Monday, April 7, 2014
Suppose that a lawmaker is designing a system of legal rules, such as a tax code or financial regulations. Regulated parties have an incentive to find and exploit loopholes, as long as the expected benefits exceed the expected costs. These search/exploitation investments are purely redistributive and thus wasteful. A loophole depends both on the legal rule and the characteristics of the regulated parties. One can envision a legal code drafted in two steps. In its first iteration, the code will be replete with loopholes that are easy to identify and exploit. Regulated parties that partake of the loopholes will reveal information about their types that the lawmaker will then use to draft a second iteration of the code, with fewer loopholes.
Most likely the lawmaker will need more than two periods to reduce loopholes to the optimal number. However, the point is that instead of drafting a system of rules that tries to minimize loopholes from the start, it is better for the lawmaker to strategically include loopholes that, when exploited, will reveal information. In fact, a lawmaker should use information-revealing-loophole-rules even when they are superfluous, from a purely regulatory standpoint.
Of course, sophisticated regulated parties will know that the lawmaker is trying to trick them into revealing information. If there are unsophisticated parties that are sufficiently similar to the sophisticated ones (in all things but their level of sophistication), the lawmaker can use the information revealed by the unsophisticated parties. If the number of sophisticated parties is large and a failure to exploit the loophole will put a party at a competitive disadvantage, then colluding to confuse the lawmaker becomes difficult due to collective action problems. But suppose that regulated parties can reach a self-enforcing agreement to collude—i.e., they agree not to exploit the loopholes. So be it: that was the goal all along.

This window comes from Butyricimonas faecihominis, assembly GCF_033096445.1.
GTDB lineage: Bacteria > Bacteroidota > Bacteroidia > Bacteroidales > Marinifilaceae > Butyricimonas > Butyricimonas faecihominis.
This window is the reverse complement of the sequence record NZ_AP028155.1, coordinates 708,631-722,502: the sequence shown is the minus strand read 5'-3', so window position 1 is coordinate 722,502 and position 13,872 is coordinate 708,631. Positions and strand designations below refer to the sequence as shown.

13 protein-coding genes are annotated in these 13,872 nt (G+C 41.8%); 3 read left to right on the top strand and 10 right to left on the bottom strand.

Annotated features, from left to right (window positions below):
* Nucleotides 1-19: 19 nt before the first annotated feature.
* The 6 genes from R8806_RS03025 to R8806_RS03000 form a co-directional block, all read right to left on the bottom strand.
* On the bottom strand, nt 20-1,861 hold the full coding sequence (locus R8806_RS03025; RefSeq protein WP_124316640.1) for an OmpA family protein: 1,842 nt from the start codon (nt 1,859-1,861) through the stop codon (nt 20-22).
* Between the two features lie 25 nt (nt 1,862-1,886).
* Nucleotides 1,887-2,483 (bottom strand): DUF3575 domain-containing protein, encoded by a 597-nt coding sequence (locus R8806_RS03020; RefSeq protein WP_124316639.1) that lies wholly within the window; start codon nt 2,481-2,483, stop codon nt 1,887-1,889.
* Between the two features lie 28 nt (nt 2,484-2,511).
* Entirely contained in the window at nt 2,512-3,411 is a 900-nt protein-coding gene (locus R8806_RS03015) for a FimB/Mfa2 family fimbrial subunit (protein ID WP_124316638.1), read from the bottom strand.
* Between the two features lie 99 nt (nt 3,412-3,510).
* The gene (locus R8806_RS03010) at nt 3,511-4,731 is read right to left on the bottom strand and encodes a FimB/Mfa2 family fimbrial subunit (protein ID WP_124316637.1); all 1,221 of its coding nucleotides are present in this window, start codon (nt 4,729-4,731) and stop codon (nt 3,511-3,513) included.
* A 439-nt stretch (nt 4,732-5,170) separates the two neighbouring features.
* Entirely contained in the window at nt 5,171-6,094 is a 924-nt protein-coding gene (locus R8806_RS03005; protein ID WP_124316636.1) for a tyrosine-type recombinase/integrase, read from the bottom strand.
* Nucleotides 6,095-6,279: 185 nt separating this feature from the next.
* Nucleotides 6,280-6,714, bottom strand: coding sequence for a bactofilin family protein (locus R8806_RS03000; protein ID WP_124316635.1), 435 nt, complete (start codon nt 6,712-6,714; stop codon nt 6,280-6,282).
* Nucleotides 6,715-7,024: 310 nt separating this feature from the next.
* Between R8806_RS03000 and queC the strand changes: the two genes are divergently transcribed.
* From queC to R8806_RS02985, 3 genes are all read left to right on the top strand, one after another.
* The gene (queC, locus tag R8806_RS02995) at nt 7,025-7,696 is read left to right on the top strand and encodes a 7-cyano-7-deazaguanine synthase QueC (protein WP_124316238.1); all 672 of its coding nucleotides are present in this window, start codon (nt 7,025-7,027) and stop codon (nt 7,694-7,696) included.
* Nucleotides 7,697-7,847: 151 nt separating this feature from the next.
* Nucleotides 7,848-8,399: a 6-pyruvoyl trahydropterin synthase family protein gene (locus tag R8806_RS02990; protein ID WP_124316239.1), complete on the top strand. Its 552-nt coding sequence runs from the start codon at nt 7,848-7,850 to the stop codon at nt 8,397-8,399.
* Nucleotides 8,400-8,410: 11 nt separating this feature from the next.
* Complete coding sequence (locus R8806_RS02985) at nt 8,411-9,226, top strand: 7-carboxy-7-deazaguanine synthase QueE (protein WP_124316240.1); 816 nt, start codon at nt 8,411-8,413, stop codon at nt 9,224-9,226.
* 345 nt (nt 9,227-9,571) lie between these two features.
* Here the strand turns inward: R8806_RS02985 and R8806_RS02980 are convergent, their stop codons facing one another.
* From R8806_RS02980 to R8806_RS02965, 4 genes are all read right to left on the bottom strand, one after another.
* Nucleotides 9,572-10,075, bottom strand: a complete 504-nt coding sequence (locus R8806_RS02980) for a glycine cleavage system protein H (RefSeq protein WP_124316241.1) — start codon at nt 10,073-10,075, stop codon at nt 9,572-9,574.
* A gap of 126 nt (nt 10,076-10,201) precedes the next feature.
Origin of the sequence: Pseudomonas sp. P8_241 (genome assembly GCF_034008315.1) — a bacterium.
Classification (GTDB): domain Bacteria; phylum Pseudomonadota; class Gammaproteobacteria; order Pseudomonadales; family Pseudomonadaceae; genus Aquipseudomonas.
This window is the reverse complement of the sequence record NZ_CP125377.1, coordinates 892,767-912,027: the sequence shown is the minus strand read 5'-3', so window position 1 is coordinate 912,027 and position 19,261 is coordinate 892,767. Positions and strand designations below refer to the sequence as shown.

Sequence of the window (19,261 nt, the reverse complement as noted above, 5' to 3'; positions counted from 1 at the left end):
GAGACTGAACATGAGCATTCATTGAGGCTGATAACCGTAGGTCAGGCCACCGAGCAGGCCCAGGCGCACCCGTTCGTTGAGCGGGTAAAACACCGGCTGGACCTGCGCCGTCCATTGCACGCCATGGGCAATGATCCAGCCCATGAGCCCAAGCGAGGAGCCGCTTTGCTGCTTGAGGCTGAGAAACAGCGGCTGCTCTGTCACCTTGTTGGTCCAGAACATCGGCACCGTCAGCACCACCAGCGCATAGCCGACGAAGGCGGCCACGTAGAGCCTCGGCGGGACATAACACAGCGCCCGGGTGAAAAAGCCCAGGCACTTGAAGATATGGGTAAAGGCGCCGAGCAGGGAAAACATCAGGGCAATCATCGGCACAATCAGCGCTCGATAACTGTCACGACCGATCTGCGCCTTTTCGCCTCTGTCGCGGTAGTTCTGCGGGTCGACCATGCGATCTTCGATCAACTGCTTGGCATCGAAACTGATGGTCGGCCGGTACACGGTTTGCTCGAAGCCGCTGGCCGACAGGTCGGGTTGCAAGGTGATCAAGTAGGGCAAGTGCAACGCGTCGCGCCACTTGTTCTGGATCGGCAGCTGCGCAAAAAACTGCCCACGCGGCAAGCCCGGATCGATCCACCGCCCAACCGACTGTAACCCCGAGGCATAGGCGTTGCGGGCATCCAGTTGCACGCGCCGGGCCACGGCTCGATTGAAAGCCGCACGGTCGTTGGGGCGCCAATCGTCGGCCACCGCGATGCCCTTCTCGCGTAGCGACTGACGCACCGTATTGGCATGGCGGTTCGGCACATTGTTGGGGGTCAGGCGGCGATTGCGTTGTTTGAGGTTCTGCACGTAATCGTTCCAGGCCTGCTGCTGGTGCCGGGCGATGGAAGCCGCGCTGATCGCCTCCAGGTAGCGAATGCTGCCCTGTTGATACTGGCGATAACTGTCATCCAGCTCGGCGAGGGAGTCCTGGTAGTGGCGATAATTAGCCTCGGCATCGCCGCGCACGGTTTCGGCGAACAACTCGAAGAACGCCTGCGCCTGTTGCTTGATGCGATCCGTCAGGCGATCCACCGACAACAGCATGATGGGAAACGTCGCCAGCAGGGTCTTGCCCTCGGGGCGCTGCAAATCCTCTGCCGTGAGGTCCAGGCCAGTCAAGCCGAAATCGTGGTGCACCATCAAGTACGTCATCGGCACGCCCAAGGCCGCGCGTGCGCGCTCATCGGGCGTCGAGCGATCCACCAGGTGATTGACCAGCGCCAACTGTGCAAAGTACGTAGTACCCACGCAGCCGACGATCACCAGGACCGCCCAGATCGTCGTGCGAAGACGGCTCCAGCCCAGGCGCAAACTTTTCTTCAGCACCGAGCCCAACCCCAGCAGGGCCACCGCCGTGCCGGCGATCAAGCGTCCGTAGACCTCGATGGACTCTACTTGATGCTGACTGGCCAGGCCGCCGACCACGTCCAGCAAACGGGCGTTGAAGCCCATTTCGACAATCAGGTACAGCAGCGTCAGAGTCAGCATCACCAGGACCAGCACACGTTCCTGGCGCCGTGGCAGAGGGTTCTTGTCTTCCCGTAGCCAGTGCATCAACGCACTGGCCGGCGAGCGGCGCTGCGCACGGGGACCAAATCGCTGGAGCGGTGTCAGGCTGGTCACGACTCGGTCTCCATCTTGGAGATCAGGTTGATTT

In fact, a lawmaker can speed things along by announcing: “I have adopted a legal code with strategically placed loopholes. Please exploit them. Doing so will reveal private information about yourselves that I will use to redraft the code. My goal is to reduce the aggregate costs from loopholes. I just need your help, so I can do it efficiently. I will always include information-revealing-loopholes. So if you ever come across a loophole, ask yourself—‘Do I feel lucky?’”